Men and women who are directly responsible for putting food on the table to feed their families are now crying for their lives. Their source of survival – tourism industry – is at standstill due to coronavirus pandemic.
Bars and restaurants, casinos etc. are all ordered to shut the operation for several months now. Hotels that were ever operating at loss could no longer bear the cost because guests and public meetings have not been coming due to land borders and air space closures.
While this affects the country’s economy at a great deal considering that tourism is a major booster of the national economy – providing about 20-30 percent of the GDP, local staff who are rendered jobless are even more severely hit.
“Sitting at home doing nothing is really a terrible thing for a family man,” says Serign Bamba Njie, an employee of Kairaba Beach Hotel in Kololi.
“It is really a very bad experience for me. To be honest with you, sometimes I find it very difficult to provide food for my family. It’s only God who is helping me to take care of my family.”
Njie is married and also sponsoring a girl in school. He has been laid off by his employer since March, causing an unbearable living hardship for his family.
“Currently, we are at the mercy of the government to give us support so that we’ll be able to provide support to our families,” he tells The Chronicle.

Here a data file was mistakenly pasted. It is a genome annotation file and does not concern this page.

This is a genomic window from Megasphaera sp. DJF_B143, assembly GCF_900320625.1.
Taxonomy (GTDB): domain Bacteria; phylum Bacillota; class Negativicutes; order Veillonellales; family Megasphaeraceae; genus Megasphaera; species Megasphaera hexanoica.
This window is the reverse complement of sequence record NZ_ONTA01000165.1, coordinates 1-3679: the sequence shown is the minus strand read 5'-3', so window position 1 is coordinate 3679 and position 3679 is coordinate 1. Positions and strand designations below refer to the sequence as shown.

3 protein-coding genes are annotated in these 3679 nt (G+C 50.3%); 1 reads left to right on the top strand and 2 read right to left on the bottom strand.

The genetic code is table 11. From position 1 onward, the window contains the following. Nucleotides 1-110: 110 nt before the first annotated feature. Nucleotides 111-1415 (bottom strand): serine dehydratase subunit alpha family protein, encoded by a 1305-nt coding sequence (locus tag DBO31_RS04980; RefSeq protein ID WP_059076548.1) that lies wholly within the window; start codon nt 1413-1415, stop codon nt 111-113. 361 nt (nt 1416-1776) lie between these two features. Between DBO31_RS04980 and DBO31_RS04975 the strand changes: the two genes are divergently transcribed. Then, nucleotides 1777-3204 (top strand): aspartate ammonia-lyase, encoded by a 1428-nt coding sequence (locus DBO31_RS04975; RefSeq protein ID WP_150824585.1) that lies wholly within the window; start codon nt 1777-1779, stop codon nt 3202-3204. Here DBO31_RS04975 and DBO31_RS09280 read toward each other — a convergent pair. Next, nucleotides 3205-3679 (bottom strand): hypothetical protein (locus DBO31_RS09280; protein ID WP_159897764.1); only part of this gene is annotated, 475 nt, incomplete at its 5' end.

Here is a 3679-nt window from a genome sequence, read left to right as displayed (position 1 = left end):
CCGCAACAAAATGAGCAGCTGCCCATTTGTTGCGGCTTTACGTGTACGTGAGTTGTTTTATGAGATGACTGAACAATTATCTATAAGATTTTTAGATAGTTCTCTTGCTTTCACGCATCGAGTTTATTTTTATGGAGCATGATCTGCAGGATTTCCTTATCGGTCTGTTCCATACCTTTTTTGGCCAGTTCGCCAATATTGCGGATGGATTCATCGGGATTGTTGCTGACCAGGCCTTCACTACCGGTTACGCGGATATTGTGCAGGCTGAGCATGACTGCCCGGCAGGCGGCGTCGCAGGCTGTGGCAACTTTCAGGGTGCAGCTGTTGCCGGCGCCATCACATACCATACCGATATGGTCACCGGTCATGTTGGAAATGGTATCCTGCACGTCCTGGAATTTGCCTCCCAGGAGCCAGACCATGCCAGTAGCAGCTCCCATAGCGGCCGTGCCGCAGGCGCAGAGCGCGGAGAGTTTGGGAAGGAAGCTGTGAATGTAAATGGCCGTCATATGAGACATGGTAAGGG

“This is coming to four months I’ve been sitting without salary or support from either the hotel or the government. I am appealing to the government to give us support,” Busumbala resident urged.
The industry is believed to be providing over 150, 000 employment for Gambians. And Njie’s current situation is no different to the rest.
Ebou Jallow, an employee of Al Terrace Restaurant in Senegambia has also been hit by the impact of the coronavirus pandemic resulting. He temporarily lost his job.
“The corona virus has definitely hit me and my family because since it started, I have not been working. As the breadwinner of my family, I really feel the pain at its extreme.
“It’s been more than 3 months that I did not receive any salary or support from the government.”
However, he acknowledged the support from his boss periodically as a father of one.
“We definitely need support. You can see that the Tobaski feast is fast approaching and it becomes more difficult for us now as family heads. In fact, the other day, my daughter got sick but I couldn’t take her to the hospital and this is one reason I am appealing to the government for a financial bailout,” Ebou tells The Chronicle.
For an employee of Odelice Restaurant at the Village in Kololi, Foday Sonko who has 15 years’ experience in the industry says their eyes are on their elected government to salvage them.
He told The Chronicle that the pandemic causes a lot of difficulties for him and his family including making survival problematic. He said most of his colleagues are going through the same experience.
“We definitely need government’s intervention to bail us out from this mess. Imagine being a family head and sitting at home doing nothing. What we are going through is truly difficult and we badly need help at this time especially in the face of Tobaski,” Sonko added in his voice that of his colleagues”.
A few weeks ago, the FTI Group which is the country’s largest tour operator and the fourth largest in Europe announced their closure of operation. The Kairaba and Coral Beach Hotels who are operating closely with the German’s company were deeply affected leading to further laying off of staff.